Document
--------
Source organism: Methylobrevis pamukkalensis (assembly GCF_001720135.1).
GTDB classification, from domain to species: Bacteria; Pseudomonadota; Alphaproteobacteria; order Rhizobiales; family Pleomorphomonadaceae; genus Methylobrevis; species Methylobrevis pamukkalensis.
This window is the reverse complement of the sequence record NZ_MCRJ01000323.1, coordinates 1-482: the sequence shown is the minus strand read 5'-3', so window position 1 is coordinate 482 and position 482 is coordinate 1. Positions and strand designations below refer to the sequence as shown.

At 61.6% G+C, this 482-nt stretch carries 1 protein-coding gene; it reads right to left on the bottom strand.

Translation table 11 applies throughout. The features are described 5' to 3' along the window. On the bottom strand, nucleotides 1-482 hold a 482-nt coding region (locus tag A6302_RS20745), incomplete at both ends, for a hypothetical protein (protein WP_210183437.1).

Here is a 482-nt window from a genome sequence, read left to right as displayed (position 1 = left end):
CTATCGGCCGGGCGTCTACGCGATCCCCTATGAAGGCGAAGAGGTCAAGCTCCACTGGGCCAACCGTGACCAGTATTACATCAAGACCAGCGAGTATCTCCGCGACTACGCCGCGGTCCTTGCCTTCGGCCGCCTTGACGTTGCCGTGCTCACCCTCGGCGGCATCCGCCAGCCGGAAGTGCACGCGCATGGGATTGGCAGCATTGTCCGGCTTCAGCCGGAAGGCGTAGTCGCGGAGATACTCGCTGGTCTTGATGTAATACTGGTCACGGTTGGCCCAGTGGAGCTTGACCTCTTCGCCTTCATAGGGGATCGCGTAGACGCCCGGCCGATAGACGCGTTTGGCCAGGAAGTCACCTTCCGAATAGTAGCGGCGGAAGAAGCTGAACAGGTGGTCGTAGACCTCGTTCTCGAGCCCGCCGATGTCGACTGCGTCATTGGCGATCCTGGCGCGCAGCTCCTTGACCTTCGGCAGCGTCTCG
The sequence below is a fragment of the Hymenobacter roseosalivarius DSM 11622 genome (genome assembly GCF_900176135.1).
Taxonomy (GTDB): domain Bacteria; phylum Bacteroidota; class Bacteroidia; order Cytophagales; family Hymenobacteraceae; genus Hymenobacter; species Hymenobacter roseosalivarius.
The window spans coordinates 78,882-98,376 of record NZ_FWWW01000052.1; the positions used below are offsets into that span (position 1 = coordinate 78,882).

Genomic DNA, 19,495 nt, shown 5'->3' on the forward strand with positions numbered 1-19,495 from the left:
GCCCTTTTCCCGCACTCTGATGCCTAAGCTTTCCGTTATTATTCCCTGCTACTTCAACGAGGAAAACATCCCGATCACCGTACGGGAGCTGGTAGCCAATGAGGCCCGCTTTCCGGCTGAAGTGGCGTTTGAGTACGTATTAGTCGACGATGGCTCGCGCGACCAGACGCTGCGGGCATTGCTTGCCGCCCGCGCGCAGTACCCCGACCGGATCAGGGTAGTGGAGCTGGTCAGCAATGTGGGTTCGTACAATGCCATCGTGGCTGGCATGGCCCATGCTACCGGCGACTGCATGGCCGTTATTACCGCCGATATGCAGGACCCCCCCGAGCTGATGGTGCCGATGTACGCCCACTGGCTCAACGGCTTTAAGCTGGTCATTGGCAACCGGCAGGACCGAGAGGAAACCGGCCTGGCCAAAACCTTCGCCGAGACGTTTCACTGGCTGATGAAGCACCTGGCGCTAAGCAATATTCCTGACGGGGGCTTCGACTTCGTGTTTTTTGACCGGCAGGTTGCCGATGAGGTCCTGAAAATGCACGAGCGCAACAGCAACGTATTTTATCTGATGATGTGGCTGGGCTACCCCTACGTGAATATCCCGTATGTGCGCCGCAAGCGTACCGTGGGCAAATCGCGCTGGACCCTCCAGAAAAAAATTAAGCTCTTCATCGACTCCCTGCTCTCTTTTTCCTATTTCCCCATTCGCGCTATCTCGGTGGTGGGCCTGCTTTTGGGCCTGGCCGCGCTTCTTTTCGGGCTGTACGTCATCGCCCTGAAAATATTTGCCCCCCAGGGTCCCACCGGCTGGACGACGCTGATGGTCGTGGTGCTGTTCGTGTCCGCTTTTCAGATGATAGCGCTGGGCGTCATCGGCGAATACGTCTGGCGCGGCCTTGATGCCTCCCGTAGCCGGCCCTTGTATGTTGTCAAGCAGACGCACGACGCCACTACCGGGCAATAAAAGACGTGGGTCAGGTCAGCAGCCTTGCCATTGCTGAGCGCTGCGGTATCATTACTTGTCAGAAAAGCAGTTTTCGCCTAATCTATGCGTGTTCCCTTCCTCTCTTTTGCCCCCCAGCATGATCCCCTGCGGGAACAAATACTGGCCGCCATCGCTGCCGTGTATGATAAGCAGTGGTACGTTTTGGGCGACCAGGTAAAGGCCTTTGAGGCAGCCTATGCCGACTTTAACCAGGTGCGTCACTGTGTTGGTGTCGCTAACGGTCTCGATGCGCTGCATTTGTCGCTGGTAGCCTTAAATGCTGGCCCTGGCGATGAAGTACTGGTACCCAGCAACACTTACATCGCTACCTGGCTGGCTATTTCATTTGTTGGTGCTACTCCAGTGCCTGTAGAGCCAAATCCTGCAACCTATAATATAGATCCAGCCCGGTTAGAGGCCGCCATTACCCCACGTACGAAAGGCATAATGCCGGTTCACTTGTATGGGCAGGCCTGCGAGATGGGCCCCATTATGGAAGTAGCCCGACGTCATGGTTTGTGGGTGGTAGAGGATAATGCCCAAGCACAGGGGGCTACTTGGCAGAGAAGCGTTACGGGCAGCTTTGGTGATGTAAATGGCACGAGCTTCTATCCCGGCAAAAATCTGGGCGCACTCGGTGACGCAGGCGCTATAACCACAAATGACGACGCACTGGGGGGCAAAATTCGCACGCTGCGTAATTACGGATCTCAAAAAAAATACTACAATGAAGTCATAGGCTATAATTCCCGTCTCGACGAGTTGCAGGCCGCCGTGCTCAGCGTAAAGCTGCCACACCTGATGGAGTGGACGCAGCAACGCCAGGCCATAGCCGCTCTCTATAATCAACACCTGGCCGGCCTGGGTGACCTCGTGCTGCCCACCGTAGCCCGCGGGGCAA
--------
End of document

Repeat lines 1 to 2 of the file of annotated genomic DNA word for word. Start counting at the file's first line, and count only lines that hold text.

Source organism: Methylobrevis pamukkalensis (assembly GCF_001720135.1).
GTDB classification, from domain to species: Bacteria; Pseudomonadota; Alphaproteobacteria; order Rhizobiales; family Pleomorphomonadaceae; genus Methylobrevis; species Methylobrevis pamukkalensis.